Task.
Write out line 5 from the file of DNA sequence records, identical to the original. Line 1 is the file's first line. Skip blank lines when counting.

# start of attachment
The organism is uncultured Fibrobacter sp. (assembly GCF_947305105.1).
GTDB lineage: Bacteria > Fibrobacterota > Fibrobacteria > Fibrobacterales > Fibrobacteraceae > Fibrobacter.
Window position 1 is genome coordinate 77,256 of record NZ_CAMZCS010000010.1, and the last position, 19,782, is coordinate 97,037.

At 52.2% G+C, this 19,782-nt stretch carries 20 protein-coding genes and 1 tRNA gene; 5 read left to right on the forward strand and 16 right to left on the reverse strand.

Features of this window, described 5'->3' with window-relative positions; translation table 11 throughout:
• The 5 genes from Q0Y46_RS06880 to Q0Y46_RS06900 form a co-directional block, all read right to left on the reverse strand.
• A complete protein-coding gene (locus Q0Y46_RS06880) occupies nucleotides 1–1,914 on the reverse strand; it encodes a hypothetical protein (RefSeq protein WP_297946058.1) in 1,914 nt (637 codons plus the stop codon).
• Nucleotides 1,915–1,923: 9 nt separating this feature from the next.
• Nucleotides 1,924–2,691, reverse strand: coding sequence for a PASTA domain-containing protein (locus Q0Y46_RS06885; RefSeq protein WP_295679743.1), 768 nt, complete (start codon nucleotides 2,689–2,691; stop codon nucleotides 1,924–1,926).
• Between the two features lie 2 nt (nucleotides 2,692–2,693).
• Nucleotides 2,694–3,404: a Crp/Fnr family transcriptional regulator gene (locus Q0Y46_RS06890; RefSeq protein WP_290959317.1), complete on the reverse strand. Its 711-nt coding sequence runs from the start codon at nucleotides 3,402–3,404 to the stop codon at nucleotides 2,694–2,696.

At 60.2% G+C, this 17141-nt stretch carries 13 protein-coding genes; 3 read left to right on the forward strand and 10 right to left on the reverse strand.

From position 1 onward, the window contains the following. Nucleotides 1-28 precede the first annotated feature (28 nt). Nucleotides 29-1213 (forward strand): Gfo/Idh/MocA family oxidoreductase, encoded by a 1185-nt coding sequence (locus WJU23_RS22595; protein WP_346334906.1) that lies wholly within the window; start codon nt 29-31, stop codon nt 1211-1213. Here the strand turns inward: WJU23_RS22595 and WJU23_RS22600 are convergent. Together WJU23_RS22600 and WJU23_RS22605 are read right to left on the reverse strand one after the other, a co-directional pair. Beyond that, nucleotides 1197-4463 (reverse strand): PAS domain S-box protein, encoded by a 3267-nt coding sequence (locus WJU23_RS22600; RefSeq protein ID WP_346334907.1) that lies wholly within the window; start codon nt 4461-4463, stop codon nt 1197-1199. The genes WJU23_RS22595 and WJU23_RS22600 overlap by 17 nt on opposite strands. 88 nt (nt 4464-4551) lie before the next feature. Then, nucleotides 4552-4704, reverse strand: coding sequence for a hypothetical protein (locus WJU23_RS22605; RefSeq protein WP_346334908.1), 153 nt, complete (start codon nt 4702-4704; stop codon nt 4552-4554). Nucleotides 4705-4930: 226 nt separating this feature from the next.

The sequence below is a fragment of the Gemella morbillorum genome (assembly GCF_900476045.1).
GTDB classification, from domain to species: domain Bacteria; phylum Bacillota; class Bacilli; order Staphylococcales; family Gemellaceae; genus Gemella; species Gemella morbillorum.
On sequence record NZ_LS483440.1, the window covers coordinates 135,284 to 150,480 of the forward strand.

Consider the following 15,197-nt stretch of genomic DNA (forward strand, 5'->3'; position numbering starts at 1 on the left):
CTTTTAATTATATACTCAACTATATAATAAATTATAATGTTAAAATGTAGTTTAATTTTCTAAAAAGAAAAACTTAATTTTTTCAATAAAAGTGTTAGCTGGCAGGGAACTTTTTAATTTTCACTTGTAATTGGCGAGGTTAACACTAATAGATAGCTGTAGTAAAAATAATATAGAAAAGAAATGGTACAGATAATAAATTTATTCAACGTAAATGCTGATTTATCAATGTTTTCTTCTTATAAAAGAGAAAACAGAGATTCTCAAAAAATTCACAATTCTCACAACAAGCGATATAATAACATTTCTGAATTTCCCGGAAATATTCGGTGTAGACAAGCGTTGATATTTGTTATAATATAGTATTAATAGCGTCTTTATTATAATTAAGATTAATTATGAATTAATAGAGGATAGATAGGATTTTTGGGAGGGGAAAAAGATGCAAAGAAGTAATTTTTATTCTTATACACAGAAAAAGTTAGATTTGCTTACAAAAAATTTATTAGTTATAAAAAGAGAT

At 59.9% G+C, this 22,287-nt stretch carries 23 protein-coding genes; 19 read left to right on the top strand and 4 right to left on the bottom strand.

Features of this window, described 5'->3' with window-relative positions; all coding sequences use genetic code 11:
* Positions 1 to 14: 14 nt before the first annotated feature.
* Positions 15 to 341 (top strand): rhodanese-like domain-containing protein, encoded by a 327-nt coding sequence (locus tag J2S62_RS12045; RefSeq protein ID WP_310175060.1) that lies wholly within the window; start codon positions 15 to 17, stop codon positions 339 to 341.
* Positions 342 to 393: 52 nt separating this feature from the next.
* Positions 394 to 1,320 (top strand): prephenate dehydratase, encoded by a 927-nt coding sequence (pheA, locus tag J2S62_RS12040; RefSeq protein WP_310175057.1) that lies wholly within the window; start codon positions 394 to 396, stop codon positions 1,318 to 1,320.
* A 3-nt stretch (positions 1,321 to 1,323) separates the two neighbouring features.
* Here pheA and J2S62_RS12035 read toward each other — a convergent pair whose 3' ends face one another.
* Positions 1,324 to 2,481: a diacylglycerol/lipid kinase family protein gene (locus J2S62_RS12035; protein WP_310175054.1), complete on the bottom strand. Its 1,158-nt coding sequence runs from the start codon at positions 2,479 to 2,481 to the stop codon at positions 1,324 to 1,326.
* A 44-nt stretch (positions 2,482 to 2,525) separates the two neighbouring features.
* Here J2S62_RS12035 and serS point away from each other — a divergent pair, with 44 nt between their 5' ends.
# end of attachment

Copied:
Features of this window, described 5'->3' with window-relative positions; translation table 11 throughout: